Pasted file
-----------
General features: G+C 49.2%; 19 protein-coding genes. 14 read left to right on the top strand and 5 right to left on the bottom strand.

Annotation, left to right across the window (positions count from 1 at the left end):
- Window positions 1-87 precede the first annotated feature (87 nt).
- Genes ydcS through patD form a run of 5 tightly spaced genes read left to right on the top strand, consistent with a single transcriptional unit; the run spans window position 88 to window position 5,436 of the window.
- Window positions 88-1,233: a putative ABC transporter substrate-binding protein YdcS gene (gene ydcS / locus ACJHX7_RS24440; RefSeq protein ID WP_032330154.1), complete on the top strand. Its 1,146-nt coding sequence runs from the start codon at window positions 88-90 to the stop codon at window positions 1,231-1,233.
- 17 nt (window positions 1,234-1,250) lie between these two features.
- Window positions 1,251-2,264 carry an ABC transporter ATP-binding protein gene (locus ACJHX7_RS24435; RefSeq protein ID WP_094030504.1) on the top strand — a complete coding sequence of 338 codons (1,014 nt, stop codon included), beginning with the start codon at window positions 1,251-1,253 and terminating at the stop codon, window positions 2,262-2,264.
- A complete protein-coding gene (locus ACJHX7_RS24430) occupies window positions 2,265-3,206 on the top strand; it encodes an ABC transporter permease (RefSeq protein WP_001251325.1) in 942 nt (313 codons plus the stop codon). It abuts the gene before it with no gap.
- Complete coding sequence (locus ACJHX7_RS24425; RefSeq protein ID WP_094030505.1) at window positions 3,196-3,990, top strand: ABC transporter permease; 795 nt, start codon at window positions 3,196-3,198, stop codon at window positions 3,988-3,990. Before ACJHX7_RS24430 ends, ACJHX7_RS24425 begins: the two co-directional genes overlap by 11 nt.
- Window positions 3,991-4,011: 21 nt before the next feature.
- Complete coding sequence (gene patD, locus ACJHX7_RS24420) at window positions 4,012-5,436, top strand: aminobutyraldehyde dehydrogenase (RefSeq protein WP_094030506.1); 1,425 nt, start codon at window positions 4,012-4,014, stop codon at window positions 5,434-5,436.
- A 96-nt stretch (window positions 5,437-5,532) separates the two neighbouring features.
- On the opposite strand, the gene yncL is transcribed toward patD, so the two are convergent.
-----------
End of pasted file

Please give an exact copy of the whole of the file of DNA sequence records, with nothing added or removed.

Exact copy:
General features: G+C 49.2%; 19 protein-coding genes. 14 read left to right on the top strand and 5 right to left on the bottom strand.

Annotation, left to right across the window (positions count from 1 at the left end):
- Window positions 1-87 precede the first annotated feature (87 nt).
- Genes ydcS through patD form a run of 5 tightly spaced genes read left to right on the top strand, consistent with a single transcriptional unit; the run spans window position 88 to window position 5,436 of the window.
- Window positions 88-1,233: a putative ABC transporter substrate-binding protein YdcS gene (gene ydcS / locus ACJHX7_RS24440; RefSeq protein ID WP_032330154.1), complete on the top strand. Its 1,146-nt coding sequence runs from the start codon at window positions 88-90 to the stop codon at window positions 1,231-1,233.
- 17 nt (window positions 1,234-1,250) lie between these two features.
- Window positions 1,251-2,264 carry an ABC transporter ATP-binding protein gene (locus ACJHX7_RS24435; RefSeq protein ID WP_094030504.1) on the top strand — a complete coding sequence of 338 codons (1,014 nt, stop codon included), beginning with the start codon at window positions 1,251-1,253 and terminating at the stop codon, window positions 2,262-2,264.
- A complete protein-coding gene (locus ACJHX7_RS24430) occupies window positions 2,265-3,206 on the top strand; it encodes an ABC transporter permease (RefSeq protein WP_001251325.1) in 942 nt (313 codons plus the stop codon). It abuts the gene before it with no gap.
- Complete coding sequence (locus ACJHX7_RS24425; RefSeq protein ID WP_094030505.1) at window positions 3,196-3,990, top strand: ABC transporter permease; 795 nt, start codon at window positions 3,196-3,198, stop codon at window positions 3,988-3,990. Before ACJHX7_RS24430 ends, ACJHX7_RS24425 begins: the two co-directional genes overlap by 11 nt.
- Window positions 3,991-4,011: 21 nt before the next feature.
- Complete coding sequence (gene patD, locus ACJHX7_RS24420) at window positions 4,012-5,436, top strand: aminobutyraldehyde dehydrogenase (RefSeq protein WP_094030506.1); 1,425 nt, start codon at window positions 4,012-4,014, stop codon at window positions 5,434-5,436.
- A 96-nt stretch (window positions 5,437-5,532) separates the two neighbouring features.
- On the opposite strand, the gene yncL is transcribed toward patD, so the two are convergent.